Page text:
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Journal Article


White RL, Bennie J, Abbott G, Teychenne M. BMC Public Health 2020; 20(1): e1007.


(Copyright © 2020, Holtzbrinck Springer Nature Publishing Group - BMC)






BACKGROUND: Recent evidence suggests that work-related physical activity may not have the same mental health benefits as leisure-time physical activity. Further, work-related physical activity is likely to include a variety of different behaviours for people with different occupations. As such, the aim of this study was to determine if occupation type moderated the association between work-related physical activity and psychological distress.

METHODS: A randomly selected sample of 1080 women from Melbourne, Australia completed the International Physical Activity Questionnaire (IPAQ) and General Health Questionnaire (GHQ-30), and reported their current occupation.

RESULTS: Linear regression analyses indicated that occupation significantly moderated the association between work-related walking and psychological distress (F [8, 55] = 2.26, p = .036). Given evidence of moderation, we fitted linear regression models to test the associations between work-related physical activity and psychological distress for three separate groups; professionals, sales and services workers, and tradespersons. Female tradespersons who engaged in a low (B = - 3.81, p = .006) or high amount of work-related walking (B = - 3.23, p = .029), had significantly lower psychological distress symptoms than those who engaged in no work-related walking. There were no significant associations between work-related physical activity of any intensity and psychological distress for professionals, or sales and service workers.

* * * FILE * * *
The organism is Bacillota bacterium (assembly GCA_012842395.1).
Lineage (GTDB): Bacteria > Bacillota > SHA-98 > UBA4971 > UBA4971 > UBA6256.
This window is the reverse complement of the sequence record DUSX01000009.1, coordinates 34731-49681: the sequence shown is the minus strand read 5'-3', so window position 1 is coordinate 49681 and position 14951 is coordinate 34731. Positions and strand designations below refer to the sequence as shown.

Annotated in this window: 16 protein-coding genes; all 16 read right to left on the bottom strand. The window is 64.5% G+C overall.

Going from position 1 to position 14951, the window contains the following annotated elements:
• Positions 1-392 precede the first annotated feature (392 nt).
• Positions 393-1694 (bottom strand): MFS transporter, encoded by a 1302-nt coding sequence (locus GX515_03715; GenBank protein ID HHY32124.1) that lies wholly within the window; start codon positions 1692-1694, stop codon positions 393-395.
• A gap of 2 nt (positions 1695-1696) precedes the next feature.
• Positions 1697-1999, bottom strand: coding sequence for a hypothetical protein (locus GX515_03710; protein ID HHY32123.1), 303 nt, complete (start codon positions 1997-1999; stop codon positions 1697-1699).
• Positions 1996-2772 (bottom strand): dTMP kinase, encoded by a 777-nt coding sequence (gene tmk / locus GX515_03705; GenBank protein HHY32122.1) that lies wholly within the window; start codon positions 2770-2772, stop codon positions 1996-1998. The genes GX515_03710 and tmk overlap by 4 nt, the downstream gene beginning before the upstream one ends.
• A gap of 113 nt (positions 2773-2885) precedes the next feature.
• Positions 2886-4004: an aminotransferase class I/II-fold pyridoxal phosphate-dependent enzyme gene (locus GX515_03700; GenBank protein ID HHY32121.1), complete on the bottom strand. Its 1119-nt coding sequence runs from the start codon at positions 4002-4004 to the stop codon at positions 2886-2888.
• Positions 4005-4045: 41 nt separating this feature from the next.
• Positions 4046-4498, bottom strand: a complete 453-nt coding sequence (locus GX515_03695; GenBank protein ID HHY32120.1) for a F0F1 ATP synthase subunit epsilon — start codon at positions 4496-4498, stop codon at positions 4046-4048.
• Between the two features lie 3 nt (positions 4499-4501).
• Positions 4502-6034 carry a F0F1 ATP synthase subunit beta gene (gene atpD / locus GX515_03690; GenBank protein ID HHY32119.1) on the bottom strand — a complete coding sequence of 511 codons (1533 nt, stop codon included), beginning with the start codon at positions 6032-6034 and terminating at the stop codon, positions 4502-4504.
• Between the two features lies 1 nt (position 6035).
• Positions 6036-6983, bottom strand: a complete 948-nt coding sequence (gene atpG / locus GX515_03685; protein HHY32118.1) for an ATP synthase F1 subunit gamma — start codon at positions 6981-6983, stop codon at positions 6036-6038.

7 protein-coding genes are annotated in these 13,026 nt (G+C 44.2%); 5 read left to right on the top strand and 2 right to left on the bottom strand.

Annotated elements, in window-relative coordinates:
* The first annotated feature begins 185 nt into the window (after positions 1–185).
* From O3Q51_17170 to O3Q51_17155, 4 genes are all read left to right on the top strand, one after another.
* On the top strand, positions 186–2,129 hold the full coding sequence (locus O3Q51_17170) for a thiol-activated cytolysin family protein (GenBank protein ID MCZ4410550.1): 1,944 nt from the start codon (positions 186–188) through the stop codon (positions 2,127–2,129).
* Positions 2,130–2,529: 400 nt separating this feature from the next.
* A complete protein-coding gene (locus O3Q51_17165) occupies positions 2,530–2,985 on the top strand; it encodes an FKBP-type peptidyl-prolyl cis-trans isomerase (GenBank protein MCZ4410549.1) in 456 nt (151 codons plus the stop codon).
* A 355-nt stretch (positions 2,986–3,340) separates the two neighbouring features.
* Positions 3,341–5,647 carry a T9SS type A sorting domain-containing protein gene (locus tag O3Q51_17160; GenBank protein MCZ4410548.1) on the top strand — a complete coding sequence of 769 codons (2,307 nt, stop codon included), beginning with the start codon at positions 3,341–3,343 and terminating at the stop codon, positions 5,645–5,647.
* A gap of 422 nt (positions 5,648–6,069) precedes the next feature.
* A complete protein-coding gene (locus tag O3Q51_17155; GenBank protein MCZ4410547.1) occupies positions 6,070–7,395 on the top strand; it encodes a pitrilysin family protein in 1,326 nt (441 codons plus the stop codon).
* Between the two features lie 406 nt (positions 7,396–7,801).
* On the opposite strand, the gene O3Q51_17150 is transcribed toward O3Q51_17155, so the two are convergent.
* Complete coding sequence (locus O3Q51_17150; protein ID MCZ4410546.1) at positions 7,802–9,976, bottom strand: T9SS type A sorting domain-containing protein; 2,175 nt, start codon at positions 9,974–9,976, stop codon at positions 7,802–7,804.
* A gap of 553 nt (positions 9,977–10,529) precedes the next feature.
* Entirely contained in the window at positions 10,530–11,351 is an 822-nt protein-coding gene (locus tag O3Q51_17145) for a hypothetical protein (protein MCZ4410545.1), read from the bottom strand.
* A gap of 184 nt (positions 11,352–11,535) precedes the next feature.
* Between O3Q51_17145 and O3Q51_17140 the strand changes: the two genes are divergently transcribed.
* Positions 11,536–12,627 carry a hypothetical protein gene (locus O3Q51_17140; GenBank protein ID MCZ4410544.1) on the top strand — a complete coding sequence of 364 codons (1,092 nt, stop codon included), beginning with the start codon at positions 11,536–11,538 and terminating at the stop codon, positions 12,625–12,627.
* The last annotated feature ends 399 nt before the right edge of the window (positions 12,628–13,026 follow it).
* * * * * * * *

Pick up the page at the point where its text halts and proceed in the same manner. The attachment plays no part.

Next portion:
CONCLUSIONS: Given the relationship does not exist across all occupations, work-related physical activity should not be promoted above and beyond leisure-time physical activity. However, walking at work may be important in reducing psychological distress for some people and should therefore, not be discounted.

Language: en


Physical activity; Exercise; Mental health; Psychological distress; Work; Occupations; Tradesperson


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